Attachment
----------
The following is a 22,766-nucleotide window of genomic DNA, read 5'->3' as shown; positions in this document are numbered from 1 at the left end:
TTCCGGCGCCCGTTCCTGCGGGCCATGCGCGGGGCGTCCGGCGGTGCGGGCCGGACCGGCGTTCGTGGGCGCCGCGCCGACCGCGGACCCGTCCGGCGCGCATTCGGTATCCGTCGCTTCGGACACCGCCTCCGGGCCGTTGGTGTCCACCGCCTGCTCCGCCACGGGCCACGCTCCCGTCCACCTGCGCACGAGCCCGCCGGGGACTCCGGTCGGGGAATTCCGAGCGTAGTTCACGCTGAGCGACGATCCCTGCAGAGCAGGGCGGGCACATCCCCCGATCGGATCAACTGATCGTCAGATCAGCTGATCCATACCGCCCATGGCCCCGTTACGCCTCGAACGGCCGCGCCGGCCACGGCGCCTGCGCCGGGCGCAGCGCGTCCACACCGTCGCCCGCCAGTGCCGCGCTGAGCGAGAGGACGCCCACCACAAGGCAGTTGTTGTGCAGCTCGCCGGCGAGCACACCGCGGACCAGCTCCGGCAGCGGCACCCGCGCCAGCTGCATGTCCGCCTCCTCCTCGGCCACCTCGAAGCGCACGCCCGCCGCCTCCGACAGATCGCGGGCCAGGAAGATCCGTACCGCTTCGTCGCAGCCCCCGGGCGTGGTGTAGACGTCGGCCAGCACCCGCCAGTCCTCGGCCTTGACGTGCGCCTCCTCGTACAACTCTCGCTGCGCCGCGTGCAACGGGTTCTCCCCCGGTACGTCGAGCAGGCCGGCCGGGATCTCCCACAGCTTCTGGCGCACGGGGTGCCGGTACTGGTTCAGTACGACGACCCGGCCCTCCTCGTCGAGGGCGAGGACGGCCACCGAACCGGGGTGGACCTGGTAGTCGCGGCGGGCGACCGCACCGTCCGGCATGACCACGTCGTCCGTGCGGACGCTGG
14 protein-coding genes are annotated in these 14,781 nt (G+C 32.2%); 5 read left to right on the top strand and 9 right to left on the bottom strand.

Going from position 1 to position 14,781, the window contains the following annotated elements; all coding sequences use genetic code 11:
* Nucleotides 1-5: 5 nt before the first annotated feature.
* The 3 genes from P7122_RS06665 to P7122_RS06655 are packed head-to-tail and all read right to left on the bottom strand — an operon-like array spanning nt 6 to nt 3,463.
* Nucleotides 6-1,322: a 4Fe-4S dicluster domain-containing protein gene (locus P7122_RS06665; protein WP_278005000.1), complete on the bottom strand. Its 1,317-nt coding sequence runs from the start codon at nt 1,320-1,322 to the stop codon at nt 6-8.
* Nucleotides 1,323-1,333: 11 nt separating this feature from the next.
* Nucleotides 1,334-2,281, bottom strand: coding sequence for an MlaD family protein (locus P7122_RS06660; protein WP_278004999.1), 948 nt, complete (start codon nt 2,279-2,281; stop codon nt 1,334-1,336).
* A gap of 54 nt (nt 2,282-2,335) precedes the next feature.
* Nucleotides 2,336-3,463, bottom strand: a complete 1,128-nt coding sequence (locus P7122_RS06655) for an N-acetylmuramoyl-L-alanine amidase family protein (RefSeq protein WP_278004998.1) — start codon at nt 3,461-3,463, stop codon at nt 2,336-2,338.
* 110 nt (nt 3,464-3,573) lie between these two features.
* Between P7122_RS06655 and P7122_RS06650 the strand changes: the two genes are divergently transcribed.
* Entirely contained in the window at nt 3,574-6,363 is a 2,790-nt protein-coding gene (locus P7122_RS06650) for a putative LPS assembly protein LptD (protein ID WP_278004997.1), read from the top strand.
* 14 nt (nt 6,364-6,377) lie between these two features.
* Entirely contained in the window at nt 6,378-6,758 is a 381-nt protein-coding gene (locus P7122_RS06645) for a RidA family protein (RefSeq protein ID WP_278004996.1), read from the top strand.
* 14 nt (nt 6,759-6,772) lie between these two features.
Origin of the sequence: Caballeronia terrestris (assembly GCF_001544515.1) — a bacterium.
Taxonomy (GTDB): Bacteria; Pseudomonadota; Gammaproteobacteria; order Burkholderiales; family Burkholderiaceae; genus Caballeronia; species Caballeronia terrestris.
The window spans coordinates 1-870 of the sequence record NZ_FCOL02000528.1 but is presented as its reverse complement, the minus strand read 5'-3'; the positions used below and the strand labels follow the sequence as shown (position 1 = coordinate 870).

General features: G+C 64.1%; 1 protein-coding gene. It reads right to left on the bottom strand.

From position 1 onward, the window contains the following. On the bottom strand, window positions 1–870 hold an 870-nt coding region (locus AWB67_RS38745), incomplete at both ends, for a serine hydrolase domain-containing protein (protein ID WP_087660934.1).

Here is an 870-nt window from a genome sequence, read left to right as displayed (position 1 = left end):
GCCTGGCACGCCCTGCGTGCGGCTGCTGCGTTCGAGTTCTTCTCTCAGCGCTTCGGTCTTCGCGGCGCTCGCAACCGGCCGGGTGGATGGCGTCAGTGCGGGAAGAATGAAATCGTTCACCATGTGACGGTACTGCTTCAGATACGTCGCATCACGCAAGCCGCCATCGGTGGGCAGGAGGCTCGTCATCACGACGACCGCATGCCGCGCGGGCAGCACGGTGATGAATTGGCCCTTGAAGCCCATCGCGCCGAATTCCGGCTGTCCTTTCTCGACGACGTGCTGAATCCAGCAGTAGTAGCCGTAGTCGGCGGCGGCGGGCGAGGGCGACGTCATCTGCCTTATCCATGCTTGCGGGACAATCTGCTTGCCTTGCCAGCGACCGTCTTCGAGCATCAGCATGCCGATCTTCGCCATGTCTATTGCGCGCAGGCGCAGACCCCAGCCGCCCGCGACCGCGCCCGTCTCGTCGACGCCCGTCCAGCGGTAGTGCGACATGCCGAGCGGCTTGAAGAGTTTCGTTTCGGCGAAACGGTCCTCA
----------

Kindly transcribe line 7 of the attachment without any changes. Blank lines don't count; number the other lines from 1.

* Nucleotides 6-1,322: a 4Fe-4S dicluster domain-containing protein gene (locus P7122_RS06665; protein WP_278005000.1), complete on the bottom strand. Its 1,317-nt coding sequence runs from the start codon at nt 1,320-1,322 to the stop codon at nt 6-8.